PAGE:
Required Reading: The Caine Mutiny
Sea-faring narratives are sometimes best left unexamined—their microcosms are full of unreasonably-named orientations ("fore," "aft," "portside," and … "yawp"?) and special codes of behavior and etiquette that make no sense at all to most landlubbers.
Nevertheless, I want to talk about Herman Wouk's naval coming-of-age story, The Caine Mutiny for two reasons:
- It used to be A Big Deal: It was anchored to the New York Times best-seller list for 122 weeks, and won the Pulitzer Prize in 1952.
- It's pretty funny.
Summary: The draft! An aristocratic young man goes from piano-playing in New York to decoding directives aboard a leaky, rusting ship called the USS Caine, somewhere in the South Pacific. His coming-of-age has everything to do with surviving inhumane ordeals and constant run-ins with authority, authority, authority. As a new sailor, the protagonist can't do anything right for his captain, and just when he starts to figure things out, a new captain—the intolerable Captain Queeg—arrives. Queeg is so pathetically and maliciously insecure that the crew mutinies in the belief that Queeg is mentally ill.
Back in the 1950s, The Caine Mutiny resonated with a lot of people—those who'd been to war, those who'd served in the Navy, anyone who'd been in the chain of command or rebelled against it, and anyone who was struggling with rules of order, class, and paternal patriarchy could find something in this book. If anything, it may help you understand your grandparents.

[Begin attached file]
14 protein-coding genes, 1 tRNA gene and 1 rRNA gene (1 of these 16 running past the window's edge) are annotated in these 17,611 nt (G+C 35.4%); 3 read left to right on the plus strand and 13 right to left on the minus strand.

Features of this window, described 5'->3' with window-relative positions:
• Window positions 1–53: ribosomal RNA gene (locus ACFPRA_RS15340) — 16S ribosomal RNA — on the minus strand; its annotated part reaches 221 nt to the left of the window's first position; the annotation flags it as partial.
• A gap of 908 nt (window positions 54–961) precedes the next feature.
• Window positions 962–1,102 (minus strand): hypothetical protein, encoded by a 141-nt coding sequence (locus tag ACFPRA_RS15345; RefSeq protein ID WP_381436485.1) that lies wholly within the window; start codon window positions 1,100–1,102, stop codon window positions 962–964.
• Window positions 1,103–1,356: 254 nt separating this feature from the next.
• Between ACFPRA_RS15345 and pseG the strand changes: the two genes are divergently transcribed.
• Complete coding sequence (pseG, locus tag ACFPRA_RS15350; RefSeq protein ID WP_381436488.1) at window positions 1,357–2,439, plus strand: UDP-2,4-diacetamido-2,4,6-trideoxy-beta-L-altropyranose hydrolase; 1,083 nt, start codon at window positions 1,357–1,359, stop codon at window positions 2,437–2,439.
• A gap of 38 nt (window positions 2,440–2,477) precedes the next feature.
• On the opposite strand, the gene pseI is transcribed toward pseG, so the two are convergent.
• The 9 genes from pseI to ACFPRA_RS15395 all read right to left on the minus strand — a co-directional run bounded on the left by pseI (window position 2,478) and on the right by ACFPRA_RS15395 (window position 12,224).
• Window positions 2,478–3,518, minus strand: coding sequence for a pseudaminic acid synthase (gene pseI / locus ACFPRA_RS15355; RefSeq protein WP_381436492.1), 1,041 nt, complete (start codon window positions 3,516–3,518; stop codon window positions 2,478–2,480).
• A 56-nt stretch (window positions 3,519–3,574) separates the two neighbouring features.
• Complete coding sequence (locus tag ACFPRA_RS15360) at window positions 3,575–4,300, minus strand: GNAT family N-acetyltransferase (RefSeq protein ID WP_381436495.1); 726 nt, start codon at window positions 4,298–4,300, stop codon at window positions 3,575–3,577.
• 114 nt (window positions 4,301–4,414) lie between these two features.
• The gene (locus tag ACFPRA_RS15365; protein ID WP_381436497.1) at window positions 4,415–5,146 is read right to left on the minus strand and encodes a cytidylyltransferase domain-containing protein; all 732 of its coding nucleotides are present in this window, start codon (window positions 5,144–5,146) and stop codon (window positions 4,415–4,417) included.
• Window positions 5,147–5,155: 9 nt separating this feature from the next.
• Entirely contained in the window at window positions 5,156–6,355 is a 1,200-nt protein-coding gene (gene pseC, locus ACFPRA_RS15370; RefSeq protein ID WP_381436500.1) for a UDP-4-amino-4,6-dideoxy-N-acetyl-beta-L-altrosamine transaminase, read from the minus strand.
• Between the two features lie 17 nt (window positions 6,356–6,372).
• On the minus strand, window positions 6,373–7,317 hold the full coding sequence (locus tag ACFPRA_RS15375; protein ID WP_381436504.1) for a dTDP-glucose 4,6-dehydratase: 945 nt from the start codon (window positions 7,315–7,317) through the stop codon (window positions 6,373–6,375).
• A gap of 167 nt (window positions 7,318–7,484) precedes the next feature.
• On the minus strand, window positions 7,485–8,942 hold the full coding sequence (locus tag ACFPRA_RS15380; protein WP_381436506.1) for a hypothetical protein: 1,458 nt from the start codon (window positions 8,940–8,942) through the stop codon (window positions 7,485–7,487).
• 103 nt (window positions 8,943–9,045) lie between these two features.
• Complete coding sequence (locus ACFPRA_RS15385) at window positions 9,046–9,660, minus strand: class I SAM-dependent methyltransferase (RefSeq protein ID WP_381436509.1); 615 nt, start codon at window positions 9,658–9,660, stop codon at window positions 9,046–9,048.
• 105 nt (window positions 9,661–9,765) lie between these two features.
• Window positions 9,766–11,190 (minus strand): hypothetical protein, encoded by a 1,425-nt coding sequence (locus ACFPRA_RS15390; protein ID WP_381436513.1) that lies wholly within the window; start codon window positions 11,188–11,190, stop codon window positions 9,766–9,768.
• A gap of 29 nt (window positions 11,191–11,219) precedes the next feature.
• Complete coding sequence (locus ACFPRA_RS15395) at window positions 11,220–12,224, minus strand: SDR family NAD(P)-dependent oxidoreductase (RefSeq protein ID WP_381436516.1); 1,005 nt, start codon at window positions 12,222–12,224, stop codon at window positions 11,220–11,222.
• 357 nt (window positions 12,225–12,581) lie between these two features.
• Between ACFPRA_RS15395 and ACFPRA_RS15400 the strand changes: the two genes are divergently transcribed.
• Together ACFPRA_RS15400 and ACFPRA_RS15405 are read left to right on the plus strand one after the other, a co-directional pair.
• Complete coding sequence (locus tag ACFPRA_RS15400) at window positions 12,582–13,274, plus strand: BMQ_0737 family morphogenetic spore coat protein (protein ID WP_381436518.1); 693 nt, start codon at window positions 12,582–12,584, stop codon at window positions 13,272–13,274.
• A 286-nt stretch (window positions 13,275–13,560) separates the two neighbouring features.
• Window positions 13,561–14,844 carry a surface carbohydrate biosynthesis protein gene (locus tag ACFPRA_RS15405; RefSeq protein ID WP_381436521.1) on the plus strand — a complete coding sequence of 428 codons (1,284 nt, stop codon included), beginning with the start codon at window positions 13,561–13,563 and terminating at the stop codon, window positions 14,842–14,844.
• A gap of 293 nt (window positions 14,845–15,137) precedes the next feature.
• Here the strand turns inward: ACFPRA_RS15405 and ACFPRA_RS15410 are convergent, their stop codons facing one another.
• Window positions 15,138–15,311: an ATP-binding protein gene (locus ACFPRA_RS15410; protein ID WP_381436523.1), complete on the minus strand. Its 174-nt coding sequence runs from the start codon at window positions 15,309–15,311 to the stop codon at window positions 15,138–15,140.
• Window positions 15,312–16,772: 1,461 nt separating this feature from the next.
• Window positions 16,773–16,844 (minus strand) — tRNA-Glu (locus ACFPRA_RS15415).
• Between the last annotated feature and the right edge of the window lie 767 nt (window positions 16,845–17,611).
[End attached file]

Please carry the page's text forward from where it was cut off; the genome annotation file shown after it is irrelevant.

So of course, The Caine Mutiny also reflects all the stupid offenses against humanity of its time: women (one mother, one lover) feature hardly at all, black people are caricatured as the ships stewards, and the whole story is an endless competition of one-upmanship, masculinity, and war. After all, it's about the Navy. So beware: it's typical required reading material.
But if you stumble upon it, or find yourself advising a young reader torn between The Caine Mutiny and say…The Great Gatsby, choose The Caine Mutiny. Here, the quest for masculinity is constantly lampooned, and after about 200 pages of jokes, The Caine Mutiny starts to get really interesting. In an about-face from bildungsroman to murky legal thriller, everyone from the hero to the reader begins to feel upset about no longer quite knowing who's good, who's bad, what mental illness really is, or what privilege and security really mean.
I liked The Caine Mutiny because it satirizes the military and the "man's man," and eventually poses some serious questions about justice and moral imperatives. It's also appropriate for the moment—only since 2010 have women been allowed to work in Navy submarines. Although the Pentagon will soon ease restrictions on women in combat, the ban continues on women in infantry, which keeps 200,000+ enlisted women out of promotions and leadership roles.
So for all the ladies in the service: Wouk's bitter caricatures of patriarchal authority, chased with a heavy dose of comedy.
"Queeg was at his desk, dressed in fresh clothes, his puffy face shaved and powdered. This struck Maryk as ominous.
He handed the captain the investigation report, headed:
'Strawberries, disappearance of—Report of board of investigation'.
Queeg, rolling two silver balls in his hand, read the typewritten sheets carefully."
Previously: A ______ of One's Own
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